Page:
Dr Michael Holmes from our Department of History and Politics is currently a Research Fellow in the European School of Politics at l'Université Catholique de Lille, funded by the regional council of Hauts-de-France. He discusses what is in store for the the next round of French elections.
So now we know: the second round of the French presidential election will feature the centrist Emmanuel Macron and the extreme right leader Marine Le Pen. The early indications are that Macron is better placed to pull in the votes needed to win, although it is far from guaranteed.
What are the lessons that emerged from the first round of voting on Sunday 23rd? First of all, it showed the decline of the two big established parties. The Republicans and the Socialists together took a little over a quarter of the vote between them; almost 3 in 4 French voters chose to support someone from outside the two parties that have dominated French politics for decades.
Second, this shows the growing polarisation of politics in France. The extreme right Front National secured their best-ever result, with Le Pen winning over 21% of the vote and coming first in 47 out of the departments. The radical left also grew significantly, with Jean-Luc Mélenchon winning almost 20% of the vote. Indeed, it could be argued that had the left-wing socialist candidate Benoît Hamon stepped aside, most or all of his vote would have gone to Mélenchon, and we might have been looking at a final run-off not between Macron and Le Pen but between Macron and Mélenchon.
So, what happens next? The second round of voting takes place on Sunday 7 May. In the meantime, both remaining candidates will work to woo the voters of the defeated rivals. Macron has already gained the support of Hamon and of the Republican’s François Fillon. However, while Mélenchon clearly detests Le Pen’s extreme right stance, he has also refused to endorse Macron. And Le Pen has already played a pitch for Mélenchon’s voters.
Even so, Macron seems better placed to attract voters. Remember, in 2002 the run-off was between Marine Le Pen’s father, Jean-Marie, and the centre-right candidate Jacques Chirac. Chirac won with a huge majority, as voters from right and left chose to vote not in support of Chirac but against Le Pen. This will not be such a strong phenomenon on this occasion – the younger Le Pen has tried to detoxify the image of the FN, but there is still an air of extremism about the party.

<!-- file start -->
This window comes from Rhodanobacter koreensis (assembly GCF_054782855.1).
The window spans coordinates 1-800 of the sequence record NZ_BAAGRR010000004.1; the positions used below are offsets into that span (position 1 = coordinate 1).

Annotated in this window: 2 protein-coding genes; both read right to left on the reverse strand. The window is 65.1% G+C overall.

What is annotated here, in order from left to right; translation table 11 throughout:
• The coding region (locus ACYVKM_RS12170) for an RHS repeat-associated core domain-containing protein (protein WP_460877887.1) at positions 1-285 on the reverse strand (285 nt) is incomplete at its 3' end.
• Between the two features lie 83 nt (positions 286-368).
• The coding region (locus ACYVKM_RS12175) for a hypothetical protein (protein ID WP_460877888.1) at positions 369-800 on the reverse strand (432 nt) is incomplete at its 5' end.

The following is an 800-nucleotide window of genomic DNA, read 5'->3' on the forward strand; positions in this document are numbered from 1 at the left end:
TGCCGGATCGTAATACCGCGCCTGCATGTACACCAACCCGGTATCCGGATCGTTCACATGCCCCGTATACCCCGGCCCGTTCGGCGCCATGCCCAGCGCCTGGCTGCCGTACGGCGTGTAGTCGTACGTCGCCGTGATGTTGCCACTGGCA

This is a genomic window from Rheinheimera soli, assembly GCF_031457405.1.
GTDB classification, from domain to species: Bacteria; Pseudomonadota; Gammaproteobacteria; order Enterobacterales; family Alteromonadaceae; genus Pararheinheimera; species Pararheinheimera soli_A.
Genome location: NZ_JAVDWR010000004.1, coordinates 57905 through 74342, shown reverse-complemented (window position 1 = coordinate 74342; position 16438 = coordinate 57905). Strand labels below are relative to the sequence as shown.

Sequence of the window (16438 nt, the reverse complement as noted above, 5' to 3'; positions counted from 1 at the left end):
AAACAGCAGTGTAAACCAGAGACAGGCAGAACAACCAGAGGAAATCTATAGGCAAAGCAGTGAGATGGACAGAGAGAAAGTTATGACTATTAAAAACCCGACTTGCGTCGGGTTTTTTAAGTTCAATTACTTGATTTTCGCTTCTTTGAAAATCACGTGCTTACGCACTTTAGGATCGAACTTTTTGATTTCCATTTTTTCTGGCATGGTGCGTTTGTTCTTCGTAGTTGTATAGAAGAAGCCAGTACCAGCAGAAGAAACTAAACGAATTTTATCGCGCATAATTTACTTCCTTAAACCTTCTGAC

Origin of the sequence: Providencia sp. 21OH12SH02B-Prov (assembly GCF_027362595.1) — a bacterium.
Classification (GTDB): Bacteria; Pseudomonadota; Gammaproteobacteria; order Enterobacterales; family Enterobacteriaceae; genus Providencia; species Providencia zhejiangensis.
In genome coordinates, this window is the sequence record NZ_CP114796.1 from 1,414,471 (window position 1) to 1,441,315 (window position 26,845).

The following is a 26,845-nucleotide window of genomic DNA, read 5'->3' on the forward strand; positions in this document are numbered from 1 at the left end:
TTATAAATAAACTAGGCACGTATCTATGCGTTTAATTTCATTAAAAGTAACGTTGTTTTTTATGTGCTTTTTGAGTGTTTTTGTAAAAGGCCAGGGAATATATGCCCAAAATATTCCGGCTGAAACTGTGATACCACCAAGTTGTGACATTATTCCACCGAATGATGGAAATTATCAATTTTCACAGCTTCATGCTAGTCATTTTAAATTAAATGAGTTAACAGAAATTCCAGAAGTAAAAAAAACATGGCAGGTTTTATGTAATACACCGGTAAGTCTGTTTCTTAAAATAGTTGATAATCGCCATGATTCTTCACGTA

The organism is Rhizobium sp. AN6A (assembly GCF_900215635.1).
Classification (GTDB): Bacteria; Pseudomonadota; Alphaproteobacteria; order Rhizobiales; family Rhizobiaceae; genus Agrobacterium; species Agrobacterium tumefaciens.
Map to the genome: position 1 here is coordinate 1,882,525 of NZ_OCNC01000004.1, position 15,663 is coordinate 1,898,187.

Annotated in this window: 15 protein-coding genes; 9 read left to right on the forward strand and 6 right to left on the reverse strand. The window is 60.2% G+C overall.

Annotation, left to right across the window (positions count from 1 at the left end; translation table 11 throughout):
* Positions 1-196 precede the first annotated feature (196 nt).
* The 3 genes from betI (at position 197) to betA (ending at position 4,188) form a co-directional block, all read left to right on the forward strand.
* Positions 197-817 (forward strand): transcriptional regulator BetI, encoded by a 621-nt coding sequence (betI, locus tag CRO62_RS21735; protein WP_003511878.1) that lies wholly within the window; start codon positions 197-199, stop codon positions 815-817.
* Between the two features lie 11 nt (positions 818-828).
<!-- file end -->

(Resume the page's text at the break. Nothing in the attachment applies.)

But this is still far from the end of the process. In September, French voters do it all again – they vote in parliamentary elections. While the Presidency is a strong position, the President must work with parliament. But neither Macron nor Le Pen has a parliamentary backing at present. The FN only have two seats at present, and while this is likely to rise, it is very hard to see them achieving anywhere remotely near a working parliamentary majority. This would make for a very unstable and bitter government in the unlikely event of a Le Pen victory.
Macron, meanwhile, left the Socialist party to set up his own movement, En Marche. Once again, it remains to be seen how he will turn that into a vehicle for the parliamentary elections. The Socialists are deeply divided, so while he would probably draw the centre-left to him, the more radical left – which did well in the presidential vote – would find it hard to support him. And the Republicans will also see the parliamentary election as an opportunity to limit Macron rather than to back him.
The constitution of the French Fifth Republic was intended to give the country clear leadership, but the current position suggests that if anything the elections in 2017 are going to leave France with a rather murky mixture of presidential and parliamentary power. A number of the candidates, notably Mélenchon and Hamon from the left, talked about renewing French politics and launching the ‘Sixth French Republic’. Perhaps they are right: the country does need to re-design its political systems.